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kettch
06-23-2009, 01:47 AM
Hi,

I encountered a problem while trying to render in a thread other than the main one. I currently have different threads running in my app, each one with its shared AGL context, and everything was working fine...

But now I also have to switch rendering to one of those threads on some occasions. When that happens, I'm just hiding my 'main' AGL context. Then I create a new AGL context for my thread that will do the rendering, on the fly, bind it to my HIView using aglSetHIViewRef, and then everything goes on using the new AGL context.

Unfortunately, when swapping the buffers, nothing is displayed. I checked that the rendering is done and correct using the GL Profiler, the only thing that is not done is the display of what's rendered.

I suspect that the cause is the GUI not being thread-safe, but what should I do to go around that (given that the rendering should stay in a separate thread when requested, and I can't really change that) ?

Thanks for your help !

scratt
06-23-2009, 02:00 AM
If you create a new context then none of the assets from your original context will be available without some additional work.

Ideally *if* you must share your drawing across different threads, you'll need to share the one context between threads, and make sure that only one thread at a time is actually using it. I don't use any of the AGL stuff directly, and there is some confusion as to whether you can have a context current in two threads and so on.. In my experience you can, but the BIG caveat is that you must never ever access them at the same time from different threads. Another thing you should never do in my experience is Release a context. I tried this a few times when trying to keep things neat and tidy. i.e. Get the context in one thread and then release it in the other. But all this does it kill the context for everyone!!


You'll have the best chance of success with multithreading if you design your program with threading in mind. It's difficult, and often risky, to retrofit an existing OpenGL application to use multiple threads. Before you write any threading code, choose a strategy for dividing work among threads.

Consider using one of the following strategies for your OpenGL application:

Move OpenGL onto a separate thread.
Split OpenGL texture and vertex processing onto separate threads. You gain performance advantages by applying threads on single processor machines but threads are most efficient on computers with multiple CPUs since each processor can devote itself to a thread, potentially doubling the throughput.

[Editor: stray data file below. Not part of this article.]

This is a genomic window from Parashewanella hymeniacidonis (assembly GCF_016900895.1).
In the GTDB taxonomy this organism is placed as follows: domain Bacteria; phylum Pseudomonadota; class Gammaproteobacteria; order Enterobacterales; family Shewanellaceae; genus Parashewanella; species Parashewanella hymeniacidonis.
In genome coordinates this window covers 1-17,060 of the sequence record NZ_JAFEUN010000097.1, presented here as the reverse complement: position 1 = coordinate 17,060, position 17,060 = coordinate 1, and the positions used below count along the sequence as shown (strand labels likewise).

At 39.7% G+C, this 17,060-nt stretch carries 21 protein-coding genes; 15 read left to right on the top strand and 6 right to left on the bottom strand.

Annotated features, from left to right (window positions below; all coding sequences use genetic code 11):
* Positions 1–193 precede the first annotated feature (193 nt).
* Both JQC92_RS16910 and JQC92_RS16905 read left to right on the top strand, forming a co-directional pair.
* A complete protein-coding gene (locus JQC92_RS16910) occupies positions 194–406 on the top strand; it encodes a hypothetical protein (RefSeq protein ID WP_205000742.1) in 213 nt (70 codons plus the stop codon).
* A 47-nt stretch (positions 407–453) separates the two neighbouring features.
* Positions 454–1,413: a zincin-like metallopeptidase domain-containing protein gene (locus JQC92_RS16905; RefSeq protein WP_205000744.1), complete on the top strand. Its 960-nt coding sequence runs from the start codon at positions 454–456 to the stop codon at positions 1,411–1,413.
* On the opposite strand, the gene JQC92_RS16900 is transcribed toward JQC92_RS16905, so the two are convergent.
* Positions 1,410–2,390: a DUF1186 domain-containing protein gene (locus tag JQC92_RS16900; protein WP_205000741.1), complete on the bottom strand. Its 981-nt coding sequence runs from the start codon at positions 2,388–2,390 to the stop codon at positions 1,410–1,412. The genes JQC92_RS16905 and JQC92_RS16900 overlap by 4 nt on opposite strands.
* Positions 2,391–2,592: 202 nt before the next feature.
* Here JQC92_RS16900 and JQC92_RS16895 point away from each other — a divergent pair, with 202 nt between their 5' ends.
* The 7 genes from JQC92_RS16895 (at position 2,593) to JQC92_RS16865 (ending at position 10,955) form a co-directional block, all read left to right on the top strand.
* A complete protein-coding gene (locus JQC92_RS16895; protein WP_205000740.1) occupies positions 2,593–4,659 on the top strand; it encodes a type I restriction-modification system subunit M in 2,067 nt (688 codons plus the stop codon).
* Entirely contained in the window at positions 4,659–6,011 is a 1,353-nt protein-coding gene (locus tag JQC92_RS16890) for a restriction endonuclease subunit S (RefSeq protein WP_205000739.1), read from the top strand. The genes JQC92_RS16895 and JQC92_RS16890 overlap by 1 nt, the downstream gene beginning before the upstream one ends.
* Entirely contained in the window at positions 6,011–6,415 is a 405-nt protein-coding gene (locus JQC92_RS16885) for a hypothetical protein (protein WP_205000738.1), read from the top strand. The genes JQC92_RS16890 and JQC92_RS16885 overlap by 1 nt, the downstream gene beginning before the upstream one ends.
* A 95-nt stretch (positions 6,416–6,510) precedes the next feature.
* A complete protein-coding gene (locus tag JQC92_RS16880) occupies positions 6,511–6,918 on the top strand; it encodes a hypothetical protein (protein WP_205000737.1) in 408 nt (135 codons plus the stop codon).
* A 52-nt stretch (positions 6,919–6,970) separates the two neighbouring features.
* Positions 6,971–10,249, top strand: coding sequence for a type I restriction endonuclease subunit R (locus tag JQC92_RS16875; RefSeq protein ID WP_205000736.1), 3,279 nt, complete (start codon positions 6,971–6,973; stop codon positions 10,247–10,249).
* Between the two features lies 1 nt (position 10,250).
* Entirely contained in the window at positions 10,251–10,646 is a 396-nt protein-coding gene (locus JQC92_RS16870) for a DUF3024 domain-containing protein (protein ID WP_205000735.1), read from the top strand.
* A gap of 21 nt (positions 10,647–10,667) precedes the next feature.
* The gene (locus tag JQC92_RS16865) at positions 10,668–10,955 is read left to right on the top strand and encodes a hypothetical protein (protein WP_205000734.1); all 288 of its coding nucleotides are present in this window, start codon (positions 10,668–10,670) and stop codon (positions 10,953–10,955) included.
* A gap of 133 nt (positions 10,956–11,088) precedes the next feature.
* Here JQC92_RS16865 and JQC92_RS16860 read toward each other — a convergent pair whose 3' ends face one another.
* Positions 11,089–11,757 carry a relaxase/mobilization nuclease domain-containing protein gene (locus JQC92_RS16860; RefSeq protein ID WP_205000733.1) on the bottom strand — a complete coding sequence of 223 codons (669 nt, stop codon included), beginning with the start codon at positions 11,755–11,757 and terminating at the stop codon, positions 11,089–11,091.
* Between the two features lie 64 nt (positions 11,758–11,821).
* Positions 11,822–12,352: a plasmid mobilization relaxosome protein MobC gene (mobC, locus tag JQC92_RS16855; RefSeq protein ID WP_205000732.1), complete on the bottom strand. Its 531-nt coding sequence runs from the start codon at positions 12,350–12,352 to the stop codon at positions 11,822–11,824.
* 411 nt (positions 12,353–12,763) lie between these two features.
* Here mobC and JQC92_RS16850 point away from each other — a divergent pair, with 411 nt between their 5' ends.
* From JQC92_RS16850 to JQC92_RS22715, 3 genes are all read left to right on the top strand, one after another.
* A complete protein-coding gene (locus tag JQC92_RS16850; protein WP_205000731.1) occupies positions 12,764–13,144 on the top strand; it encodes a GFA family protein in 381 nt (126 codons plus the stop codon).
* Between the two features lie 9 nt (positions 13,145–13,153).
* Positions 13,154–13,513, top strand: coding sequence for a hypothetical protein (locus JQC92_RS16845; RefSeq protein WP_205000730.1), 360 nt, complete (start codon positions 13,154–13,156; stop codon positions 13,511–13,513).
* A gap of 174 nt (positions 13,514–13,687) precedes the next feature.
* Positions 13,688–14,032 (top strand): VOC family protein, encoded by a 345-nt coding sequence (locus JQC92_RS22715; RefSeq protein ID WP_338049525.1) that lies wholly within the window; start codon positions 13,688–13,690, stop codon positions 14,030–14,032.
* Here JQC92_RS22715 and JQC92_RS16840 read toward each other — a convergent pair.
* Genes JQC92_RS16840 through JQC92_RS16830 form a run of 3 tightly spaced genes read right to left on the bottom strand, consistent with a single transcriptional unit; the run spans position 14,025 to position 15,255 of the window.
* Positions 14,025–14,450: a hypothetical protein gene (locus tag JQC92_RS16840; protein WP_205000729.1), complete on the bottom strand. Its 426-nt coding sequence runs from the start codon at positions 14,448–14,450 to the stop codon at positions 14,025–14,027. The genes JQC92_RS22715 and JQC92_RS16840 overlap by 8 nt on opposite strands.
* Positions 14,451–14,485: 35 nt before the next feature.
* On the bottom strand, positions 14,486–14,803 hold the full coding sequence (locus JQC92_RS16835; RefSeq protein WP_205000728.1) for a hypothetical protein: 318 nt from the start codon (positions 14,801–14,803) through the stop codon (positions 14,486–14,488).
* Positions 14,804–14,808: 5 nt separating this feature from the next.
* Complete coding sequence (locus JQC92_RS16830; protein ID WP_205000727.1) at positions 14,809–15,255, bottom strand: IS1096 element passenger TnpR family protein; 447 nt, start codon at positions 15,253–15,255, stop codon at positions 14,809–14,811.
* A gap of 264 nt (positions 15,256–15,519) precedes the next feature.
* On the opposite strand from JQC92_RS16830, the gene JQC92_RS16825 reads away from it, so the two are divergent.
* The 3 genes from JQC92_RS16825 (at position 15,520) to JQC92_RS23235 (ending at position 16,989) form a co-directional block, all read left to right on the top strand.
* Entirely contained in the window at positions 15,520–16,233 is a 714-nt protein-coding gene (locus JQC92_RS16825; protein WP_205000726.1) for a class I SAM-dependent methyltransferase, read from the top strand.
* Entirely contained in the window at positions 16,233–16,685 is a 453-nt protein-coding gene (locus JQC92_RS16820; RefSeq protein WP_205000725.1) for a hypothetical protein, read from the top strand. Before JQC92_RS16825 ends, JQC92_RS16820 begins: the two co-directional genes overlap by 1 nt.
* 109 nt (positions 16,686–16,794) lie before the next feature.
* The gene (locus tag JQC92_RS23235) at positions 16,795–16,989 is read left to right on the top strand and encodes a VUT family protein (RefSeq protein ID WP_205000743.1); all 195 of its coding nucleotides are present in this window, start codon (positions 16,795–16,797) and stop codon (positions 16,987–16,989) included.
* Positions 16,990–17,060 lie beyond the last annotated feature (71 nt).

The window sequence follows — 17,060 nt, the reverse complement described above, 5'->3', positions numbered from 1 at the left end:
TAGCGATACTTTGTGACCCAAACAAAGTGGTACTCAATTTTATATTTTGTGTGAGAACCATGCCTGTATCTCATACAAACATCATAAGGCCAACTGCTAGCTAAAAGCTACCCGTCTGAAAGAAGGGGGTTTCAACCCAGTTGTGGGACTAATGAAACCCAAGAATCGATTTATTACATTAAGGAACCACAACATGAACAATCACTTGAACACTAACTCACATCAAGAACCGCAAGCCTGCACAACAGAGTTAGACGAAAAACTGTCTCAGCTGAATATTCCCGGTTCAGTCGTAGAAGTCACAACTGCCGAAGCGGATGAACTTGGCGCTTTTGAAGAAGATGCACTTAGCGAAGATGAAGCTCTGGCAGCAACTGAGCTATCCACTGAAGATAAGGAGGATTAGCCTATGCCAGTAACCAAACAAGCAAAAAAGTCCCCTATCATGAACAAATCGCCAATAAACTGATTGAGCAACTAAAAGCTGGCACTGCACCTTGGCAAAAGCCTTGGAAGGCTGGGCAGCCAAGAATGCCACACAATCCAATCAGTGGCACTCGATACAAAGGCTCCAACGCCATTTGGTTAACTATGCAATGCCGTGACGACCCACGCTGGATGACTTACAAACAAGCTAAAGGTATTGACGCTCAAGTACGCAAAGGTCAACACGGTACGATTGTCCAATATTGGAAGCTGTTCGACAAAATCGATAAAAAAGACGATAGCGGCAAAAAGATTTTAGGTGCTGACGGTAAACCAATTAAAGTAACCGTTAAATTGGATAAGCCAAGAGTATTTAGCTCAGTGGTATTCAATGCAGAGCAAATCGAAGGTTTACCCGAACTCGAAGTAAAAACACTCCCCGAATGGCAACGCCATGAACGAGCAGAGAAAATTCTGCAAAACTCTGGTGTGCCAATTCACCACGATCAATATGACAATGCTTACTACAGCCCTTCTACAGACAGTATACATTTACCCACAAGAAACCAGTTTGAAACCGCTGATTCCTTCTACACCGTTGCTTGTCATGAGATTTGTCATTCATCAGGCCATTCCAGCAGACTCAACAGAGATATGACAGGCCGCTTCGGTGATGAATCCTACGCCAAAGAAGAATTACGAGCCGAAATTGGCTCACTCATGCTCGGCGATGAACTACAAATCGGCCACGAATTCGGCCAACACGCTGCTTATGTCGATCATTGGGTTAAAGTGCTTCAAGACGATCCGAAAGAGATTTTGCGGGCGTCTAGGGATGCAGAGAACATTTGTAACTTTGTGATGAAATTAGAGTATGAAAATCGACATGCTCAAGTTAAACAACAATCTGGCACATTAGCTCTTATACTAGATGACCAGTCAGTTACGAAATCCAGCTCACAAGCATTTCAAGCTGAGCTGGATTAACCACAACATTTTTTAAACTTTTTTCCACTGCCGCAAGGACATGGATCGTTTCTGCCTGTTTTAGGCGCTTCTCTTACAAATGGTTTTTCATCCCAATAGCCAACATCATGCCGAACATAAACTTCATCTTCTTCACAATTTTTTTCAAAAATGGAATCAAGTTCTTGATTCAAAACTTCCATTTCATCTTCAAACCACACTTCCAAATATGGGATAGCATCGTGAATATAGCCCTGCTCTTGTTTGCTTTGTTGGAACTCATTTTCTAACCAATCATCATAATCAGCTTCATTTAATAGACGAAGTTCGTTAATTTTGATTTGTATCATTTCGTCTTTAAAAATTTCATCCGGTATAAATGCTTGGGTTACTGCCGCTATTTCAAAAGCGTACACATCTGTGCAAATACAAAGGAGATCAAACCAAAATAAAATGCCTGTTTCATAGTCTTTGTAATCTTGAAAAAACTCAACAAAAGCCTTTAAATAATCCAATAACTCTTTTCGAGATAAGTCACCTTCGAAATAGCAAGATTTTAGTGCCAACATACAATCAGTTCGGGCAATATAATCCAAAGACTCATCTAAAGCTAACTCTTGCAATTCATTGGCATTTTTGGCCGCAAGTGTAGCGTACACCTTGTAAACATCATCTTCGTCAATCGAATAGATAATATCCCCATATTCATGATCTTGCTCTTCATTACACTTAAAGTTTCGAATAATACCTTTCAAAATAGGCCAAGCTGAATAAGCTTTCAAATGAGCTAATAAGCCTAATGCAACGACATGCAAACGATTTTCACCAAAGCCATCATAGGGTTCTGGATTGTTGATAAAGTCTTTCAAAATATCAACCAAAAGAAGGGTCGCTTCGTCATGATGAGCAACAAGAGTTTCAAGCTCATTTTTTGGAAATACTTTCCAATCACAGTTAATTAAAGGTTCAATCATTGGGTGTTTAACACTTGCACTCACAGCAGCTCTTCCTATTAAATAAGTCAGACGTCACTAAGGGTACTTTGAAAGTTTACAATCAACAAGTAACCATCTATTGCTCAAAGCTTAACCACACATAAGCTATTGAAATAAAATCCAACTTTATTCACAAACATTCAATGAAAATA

For contexts on separate threads, share surfaces or OpenGL object state: display lists, textures, vertex and fragment programs, vertex array objects, and so on.

I would really advise reading this a few times... (If you haven't already).
http://developer.apple.com/documentation..._threading.html (http://developer.apple.com/documentation/graphicsimaging/conceptual/OpenGL-MacProgGuide/opengl_threading/opengl_threading.html)

kettch
06-23-2009, 02:18 AM
If you create a new context then none of the assets from your original context will be available...

Ideally *if* you must share your drawing across different threads, you'll need to share the context between threads, and make sure that only one thread at a time is actually using it. I don't use any of the AGL stuff directly, and there is some confusion as to whether you can have a context current in two threads and so on.. In my experience you can, but the BIG caveat is that you must never ever access them at the same time from different threads.

As a matter of fact, this is already the case. This is a port of an engine from Win32, and multi threading is already in place.

Basically I have :
- a main thread that does the rendering most of the time (let's call it A)
- some separate threads that do some loading (textures, ...)
- a separate thread that sometimes does rendering (let's call it B)

For each of those threads, I have a GL context. All GL contexts are shared with a master "dummy" context that does absolutely nothing but hold the data. When I create a new GL context for a thread, sharing is immediately activated with the master context, and thus it gains access to all the data. As a matter of fact, my rendering is correct (the back buffer as inspected in GL profiler looks OK), it's just that the rendered scene is not displayed in the window.

As for rendering, threads A and B don't even render at the same time. Thread A has the rendering most of the time, but may 'give' it to thread B sometimes. Rendering is just passed from one to the other.


I would really advise reading this a few times... (If you haven't already).
http://developer.apple.com/documentation..._threading.html (http://developer.apple.com/documentation/graphicsimaging/conceptual/OpenGL-MacProgGuide/opengl_threading/opengl_threading.html)

Didn't know this one, I'll take a look at it anyway, I might learn something ;)